In the first of our Diary from the Deck series with world-class coaches from across our aquatic disciplines, Adam Smallwood - Performance Coach at the British Diving Performance Centre, Leeds - sheds some light on how the lessons he and his athletes learned in 2022 will play their part on their 2023 season journey...
The group at our training base in Leeds are definitely looking forward to the season ahead. Things are even more vital this year with the World Championships, when we can qualify those Olympic spots for Paris.
Looking back, 2022 was a successful year, but it came with its challenges too. It was a season like no other in the way the competitions fell and therefore how the preparation was done. From our perspective, it was very hard to prepare for three back-to-back competitions, and the order made it even more difficult, with the major (the World Aquatics Championships in Budapest in June and early July) being the first one.
There were some really good things in there. Obviously being the first year for the new synchro pairing of Anthony (Harding) and Jack (Laugher), that couldn't have really got off any better than it did at Worlds with the silver - plus two more individual medals for Jack - and then there were good learning opportunities from the two competitions that followed, because they weren't at their best, so it was good for them to experience how to grind out a competition and get through when you're not diving at your best or feeling at your best.
In terms of the preparations, we did everything we wanted to do, and that's a good template to go off for this year, going into another World Champs.
For Lois (Toulson), it was a really good year. It's a bit of a turning point in her career at the moment and she showed glimpses of what she's done in the past and what she's capable of doing. More importantly for her, she's happy in her diving and enjoying herself again, so hopefully she can push on this season and add to that.
There was also the individual breakthrough for Dan (Goodfellow) on the 3m springboard at Commonwealths, he was brilliant. He made sure he made the most of his chance when he got there, and for him now, it's about consistency, he's got to build on that. First things first is national Championships later in the year and qualifying for the events at Worlds, and then kick on from there. He's in a good position to do that.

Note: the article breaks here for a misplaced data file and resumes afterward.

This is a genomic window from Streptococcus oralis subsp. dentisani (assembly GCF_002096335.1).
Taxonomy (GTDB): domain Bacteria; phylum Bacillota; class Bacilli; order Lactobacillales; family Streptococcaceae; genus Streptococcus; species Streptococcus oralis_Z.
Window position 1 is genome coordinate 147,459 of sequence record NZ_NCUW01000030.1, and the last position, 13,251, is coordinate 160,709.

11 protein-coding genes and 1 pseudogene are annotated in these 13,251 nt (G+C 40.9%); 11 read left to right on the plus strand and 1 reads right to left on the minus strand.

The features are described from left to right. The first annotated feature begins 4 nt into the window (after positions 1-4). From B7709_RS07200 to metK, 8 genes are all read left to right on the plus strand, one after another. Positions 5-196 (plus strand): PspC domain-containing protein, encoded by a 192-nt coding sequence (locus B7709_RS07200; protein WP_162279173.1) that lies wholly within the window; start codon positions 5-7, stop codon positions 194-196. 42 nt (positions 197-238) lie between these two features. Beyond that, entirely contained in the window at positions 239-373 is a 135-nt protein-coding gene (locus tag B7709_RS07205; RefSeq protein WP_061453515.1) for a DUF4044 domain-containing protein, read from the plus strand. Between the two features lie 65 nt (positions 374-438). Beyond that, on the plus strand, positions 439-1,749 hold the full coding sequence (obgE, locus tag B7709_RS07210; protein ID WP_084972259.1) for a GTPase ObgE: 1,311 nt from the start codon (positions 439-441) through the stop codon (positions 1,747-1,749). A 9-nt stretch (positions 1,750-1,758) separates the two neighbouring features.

There are certainly learnings for me to take forward into this year. I've coached Jack and Anthony for quite a long time now, so it's not necessarily learning about them as individuals, but more how best to utilise them as a team.
One thing I've definitely learned collectively across our group of divers is that everyone needs an individual, tailored approach in terms of how you work with them - and not just in terms of the programmes they do.
With Lois, it was my first full year with her in 2022 so I'm still getting to know her. It was nice for me to coach platform again, as I've just done springboard the last five or six years, and also working with female athletes, with her and Kat Torrance off 3m.
That's my first real experience of working with female athletes at the elite, top end, and that has made me adapt my style, just step outside the box a bit and become a bit more adaptable.
Staying still and doing the same thing over and over again isn't always the healthiest thing. It's a new challenge for me, I've really enjoyed seeing how we can work best together, and I think especially towards the back end of 2022 and into this year, we're getting to that point and have really kicked on.
Coaching both springboard and platform in the same session is busy, but I prefer it that way! I don't know what I'd do if I just had one person in the pool - and also, it's better for the athletes, because otherwise, I know personally I would sit there and overthink things, and then that could feed across to them.
Whereas if I'm constantly on the move, it keeps my mind a bit more active and it also allows them to switch off as well and have conversations with each other in between dives. The difficult thing for Lois is probably the fact that she's normally the only one ever up on the platforms while the rest of the divers are at the other end of the pool on the springboards - but she's got a new synchro partnership with Andrea Spendolini-Sirieix, so Andrea will be coming up here every so often and Lois will be heading down to London, so that's good for her to have somebody to train alongside.
But even though she trains on her own up there the bulk of the time, she deals with it like a trooper, gets her head down and gets on with it, so I couldn't ask any more from her.
We had a really long off season after that packed summer last year, and that was quite good, as it's allowed everyone to gradually rebuild, rather than having to panic and get ready for the first event of the year.
There isn't as much pressure on this National Diving Cup, I don't feel, so it seems a little bit more relaxed than it normally would. It's always a good competition opportunity, and it's a first step for the season.
I think everyone has their eyes on summer nationals - the British Diving Championships - that is where everyone heads are at. So even though we have this to tackle in Edinburgh next week, it's the first step towards it. It's eyes on this first up, and then after the National Diving Cup, I think we'll start to see more of difference as the season goes on.
Tickets are still available for next week's British National Diving Cup at the Royal Commonwealth Pool in Edinburgh (2nd-5th February). You can get yours here.